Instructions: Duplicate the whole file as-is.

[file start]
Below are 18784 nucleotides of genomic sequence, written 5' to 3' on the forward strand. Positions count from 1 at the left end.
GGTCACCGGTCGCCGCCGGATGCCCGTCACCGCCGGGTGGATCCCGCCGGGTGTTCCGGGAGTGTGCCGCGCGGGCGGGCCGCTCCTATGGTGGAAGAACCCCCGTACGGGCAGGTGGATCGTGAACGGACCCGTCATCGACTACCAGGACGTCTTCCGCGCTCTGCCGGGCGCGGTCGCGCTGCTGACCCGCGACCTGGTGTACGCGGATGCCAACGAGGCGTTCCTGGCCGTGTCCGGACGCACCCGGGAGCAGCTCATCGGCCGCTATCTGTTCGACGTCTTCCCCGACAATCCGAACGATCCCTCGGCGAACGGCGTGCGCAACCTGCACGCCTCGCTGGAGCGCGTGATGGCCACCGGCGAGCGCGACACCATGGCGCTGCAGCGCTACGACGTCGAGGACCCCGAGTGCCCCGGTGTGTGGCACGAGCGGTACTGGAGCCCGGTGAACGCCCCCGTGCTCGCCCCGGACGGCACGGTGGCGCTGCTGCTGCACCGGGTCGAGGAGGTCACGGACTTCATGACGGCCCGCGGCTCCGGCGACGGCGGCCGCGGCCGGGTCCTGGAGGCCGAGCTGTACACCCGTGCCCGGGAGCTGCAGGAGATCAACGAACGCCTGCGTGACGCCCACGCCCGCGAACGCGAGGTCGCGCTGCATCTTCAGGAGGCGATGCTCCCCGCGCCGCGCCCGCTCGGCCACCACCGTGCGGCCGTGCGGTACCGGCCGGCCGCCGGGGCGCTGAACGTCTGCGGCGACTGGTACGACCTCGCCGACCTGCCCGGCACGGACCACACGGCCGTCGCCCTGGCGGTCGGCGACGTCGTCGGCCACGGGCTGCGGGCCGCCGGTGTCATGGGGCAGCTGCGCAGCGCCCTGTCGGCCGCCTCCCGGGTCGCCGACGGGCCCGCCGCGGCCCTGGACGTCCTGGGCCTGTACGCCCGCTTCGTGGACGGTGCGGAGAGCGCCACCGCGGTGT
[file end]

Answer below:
Below are 18784 nucleotides of genomic sequence, written 5' to 3' on the forward strand. Positions count from 1 at the left end.
GGTCACCGGTCGCCGCCGGATGCCCGTCACCGCCGGGTGGATCCCGCCGGGTGTTCCGGGAGTGTGCCGCGCGGGCGGGCCGCTCCTATGGTGGAAGAACCCCCGTACGGGCAGGTGGATCGTGAACGGACCCGTCATCGACTACCAGGACGTCTTCCGCGCTCTGCCGGGCGCGGTCGCGCTGCTGACCCGCGACCTGGTGTACGCGGATGCCAACGAGGCGTTCCTGGCCGTGTCCGGACGCACCCGGGAGCAGCTCATCGGCCGCTATCTGTTCGACGTCTTCCCCGACAATCCGAACGATCCCTCGGCGAACGGCGTGCGCAACCTGCACGCCTCGCTGGAGCGCGTGATGGCCACCGGCGAGCGCGACACCATGGCGCTGCAGCGCTACGACGTCGAGGACCCCGAGTGCCCCGGTGTGTGGCACGAGCGGTACTGGAGCCCGGTGAACGCCCCCGTGCTCGCCCCGGACGGCACGGTGGCGCTGCTGCTGCACCGGGTCGAGGAGGTCACGGACTTCATGACGGCCCGCGGCTCCGGCGACGGCGGCCGCGGCCGGGTCCTGGAGGCCGAGCTGTACACCCGTGCCCGGGAGCTGCAGGAGATCAACGAACGCCTGCGTGACGCCCACGCCCGCGAACGCGAGGTCGCGCTGCATCTTCAGGAGGCGATGCTCCCCGCGCCGCGCCCGCTCGGCCACCACCGTGCGGCCGTGCGGTACCGGCCGGCCGCCGGGGCGCTGAACGTCTGCGGCGACTGGTACGACCTCGCCGACCTGCCCGGCACGGACCACACGGCCGTCGCCCTGGCGGTCGGCGACGTCGTCGGCCACGGGCTGCGGGCCGCCGGTGTCATGGGGCAGCTGCGCAGCGCCCTGTCGGCCGCCTCCCGGGTCGCCGACGGGCCCGCCGCGGCCCTGGACGTCCTGGGCCTGTACGCCCGCTTCGTGGACGGTGCGGAGAGCGCCACCGCGGTGT